Two doses of an FDA-approved sleeping pill reduced levels of Alzheimer’s proteins in a small study of healthy volunteers led by researchers at Washington University School of Medicine in St. Louis. The study hints at the potential of sleep medications to slow or stop the progression of Alzheimer’s disease, although much more work needs to be done to confirm the viability of such an approach.
Bateman has been chosen to receive the honor for his groundbreaking work in Alzheimer’s research, including the development of plasma biomarkers in Alzheimer’s diagnostics. He will receive the award in October at the Clinical Trials on Alzheimer’s Disease conference in Boston.
Washington University School of Medicine in St. Louis and the pharmaceutical company Eisai Co. Ltd., headquartered in Japan, have formed a research collaboration aimed at developing new treatments for Alzheimer’s disease, Parkinson’s disease and other neurodegenerative conditions. The two organizations previously have partnered on Alzheimer’s clinical trials, and the new alliance combines their complementary efforts to identify and validate biomarkers and drug targets for a range of neurodegenerative conditions, with a goal of developing new drugs for the benefit of patients worldwide.
Sato and Horie led a team that discovered a biomarker for a rare, deadly brain disease known as corticobasal degeneration (CBD). The biomarker could accelerate efforts to develop treatments for CBD.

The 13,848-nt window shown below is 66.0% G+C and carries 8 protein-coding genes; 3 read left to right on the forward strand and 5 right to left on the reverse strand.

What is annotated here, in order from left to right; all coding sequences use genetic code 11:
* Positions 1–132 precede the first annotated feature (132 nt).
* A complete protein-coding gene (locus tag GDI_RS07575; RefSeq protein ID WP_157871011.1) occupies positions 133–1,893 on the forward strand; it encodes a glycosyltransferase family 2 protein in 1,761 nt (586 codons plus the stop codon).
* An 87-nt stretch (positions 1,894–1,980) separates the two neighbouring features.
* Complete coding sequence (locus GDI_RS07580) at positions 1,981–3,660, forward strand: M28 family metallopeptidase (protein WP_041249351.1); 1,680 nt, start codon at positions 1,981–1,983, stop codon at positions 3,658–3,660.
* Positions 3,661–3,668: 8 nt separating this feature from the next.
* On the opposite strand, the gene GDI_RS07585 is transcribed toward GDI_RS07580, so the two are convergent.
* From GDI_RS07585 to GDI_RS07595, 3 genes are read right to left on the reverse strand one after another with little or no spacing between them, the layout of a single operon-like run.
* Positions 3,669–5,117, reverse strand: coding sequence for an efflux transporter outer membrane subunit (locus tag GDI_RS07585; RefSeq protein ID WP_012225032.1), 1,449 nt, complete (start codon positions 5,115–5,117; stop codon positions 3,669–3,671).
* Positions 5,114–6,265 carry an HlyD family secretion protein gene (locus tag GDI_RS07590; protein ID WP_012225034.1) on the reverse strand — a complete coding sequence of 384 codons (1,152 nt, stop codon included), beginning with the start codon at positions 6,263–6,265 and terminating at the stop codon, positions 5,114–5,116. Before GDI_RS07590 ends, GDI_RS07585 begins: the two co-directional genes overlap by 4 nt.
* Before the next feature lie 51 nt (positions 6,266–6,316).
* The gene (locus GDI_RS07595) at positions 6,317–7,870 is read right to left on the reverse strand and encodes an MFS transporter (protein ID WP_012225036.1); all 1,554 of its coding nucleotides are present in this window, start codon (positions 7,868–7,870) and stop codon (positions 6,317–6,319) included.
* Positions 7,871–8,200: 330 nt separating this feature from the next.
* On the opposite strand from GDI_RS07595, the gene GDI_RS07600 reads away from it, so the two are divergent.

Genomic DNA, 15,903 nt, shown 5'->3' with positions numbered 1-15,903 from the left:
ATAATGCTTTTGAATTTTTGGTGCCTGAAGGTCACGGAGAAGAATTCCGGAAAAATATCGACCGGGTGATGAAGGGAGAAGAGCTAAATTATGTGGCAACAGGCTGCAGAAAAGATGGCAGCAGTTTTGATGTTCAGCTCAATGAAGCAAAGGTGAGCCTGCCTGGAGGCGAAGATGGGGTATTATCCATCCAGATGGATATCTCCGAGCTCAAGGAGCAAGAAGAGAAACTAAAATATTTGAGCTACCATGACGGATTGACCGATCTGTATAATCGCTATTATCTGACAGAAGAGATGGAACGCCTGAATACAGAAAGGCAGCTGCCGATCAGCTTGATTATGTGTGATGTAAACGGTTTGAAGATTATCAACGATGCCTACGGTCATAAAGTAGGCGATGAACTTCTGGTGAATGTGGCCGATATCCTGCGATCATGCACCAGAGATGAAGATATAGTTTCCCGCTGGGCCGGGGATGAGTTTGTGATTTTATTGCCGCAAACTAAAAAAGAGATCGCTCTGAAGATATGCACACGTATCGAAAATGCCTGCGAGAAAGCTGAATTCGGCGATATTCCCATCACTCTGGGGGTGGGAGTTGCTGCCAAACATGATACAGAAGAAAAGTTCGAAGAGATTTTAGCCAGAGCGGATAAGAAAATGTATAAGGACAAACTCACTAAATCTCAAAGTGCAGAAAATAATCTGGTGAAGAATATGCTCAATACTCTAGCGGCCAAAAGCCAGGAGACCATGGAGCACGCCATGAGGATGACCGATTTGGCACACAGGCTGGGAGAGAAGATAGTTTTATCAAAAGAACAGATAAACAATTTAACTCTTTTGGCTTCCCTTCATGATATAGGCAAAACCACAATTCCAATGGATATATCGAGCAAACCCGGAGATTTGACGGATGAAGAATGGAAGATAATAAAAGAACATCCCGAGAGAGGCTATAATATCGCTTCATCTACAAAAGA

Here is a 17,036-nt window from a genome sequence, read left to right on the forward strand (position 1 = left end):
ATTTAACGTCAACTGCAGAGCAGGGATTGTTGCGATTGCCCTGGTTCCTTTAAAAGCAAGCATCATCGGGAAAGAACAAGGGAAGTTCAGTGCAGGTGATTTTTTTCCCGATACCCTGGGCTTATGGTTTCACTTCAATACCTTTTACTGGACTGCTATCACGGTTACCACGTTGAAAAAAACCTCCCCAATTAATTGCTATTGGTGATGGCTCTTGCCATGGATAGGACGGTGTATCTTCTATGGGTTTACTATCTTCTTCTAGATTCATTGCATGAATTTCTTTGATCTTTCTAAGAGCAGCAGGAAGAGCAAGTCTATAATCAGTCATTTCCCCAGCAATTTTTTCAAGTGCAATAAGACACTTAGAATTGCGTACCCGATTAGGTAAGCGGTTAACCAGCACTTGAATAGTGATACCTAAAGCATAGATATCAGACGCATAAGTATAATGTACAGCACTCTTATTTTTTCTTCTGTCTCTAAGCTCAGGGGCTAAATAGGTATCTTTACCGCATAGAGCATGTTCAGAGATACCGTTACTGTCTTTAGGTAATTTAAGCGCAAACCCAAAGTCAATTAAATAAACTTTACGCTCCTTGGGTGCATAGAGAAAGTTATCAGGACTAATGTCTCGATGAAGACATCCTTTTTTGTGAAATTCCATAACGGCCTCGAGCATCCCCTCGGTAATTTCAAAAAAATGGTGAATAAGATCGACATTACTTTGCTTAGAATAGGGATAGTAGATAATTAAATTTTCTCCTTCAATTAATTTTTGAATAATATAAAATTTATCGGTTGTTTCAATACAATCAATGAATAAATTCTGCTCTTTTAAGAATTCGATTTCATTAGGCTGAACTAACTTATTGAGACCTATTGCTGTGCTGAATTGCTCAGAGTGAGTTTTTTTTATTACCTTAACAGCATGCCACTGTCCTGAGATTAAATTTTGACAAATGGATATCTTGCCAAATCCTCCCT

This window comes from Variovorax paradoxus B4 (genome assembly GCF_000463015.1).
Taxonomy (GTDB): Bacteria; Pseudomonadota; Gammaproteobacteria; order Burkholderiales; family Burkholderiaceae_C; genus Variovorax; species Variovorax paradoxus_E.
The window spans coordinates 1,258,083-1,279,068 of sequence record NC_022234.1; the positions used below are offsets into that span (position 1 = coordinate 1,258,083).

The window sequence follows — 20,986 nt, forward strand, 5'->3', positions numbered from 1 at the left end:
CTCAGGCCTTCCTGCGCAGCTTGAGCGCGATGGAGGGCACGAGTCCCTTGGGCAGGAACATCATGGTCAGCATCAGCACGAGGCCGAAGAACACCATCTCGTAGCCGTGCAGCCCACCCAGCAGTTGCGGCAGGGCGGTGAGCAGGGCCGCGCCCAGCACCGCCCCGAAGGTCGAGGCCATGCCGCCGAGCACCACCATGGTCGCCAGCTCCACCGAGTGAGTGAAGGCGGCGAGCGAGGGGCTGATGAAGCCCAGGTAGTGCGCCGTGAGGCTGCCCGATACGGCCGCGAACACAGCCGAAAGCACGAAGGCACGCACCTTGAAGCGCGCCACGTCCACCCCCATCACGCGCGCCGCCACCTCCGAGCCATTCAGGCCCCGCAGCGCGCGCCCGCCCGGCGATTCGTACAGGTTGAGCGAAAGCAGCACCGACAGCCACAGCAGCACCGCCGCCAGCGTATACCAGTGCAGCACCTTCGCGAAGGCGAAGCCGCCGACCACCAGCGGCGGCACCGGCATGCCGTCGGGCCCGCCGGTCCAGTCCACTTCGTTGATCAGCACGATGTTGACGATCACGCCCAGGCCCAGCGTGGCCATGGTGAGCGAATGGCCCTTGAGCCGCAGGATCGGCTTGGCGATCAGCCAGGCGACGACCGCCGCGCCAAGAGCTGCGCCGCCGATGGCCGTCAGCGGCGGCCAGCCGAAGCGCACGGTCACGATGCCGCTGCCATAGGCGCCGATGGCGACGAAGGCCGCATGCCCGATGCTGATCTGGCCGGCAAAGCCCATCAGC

A new center established at Washington University School of Medicine in St. Louis aims to accelerate research into biomarkers of neurodegenerative conditions such as Huntington’s and Parkinson’s diseases, amyotrophic lateral sclerosis (ALS), multiple sclerosis (MS) and the so-called tauopathies, a group that includes Alzheimer’s disease along with rarer diseases such as frontotemporal dementia, corticobasal syndrome […]
“A blood test for Alzheimer’s provides a huge boost for Alzheimer’s research and diagnosis, drastically cutting the time and cost of identifying patients for clinical trials and spurring the development of new treatment options,” Bateman said. “As new drugs become available, a blood test could determine who might benefit from treatment, including those at very early stages of the disease.”
Clinical scientists at Washington University School of Medicine in St. Louis and University College London are collaborating with pharmaceutical companies AbbVie, Biogen, Bristol Myers Squibb and Roche to investigate the role of neurofilament light (NfL) chain in neurodegenerative diseases such as amyotrophic lateral sclerosis, Parkinson’s disease, Huntington’s disease and Alzheimer’s disease.
Two decades or more before symptoms arise, plaques of a sticky protein called amyloid begin forming in the brains of people later diagnosed with Alzheimer’s disease. Researchers at Washington University School of Medicine in St. Louis have shown that levels of a specific protein in the blood rise as amyloid plaques form in the brain. […]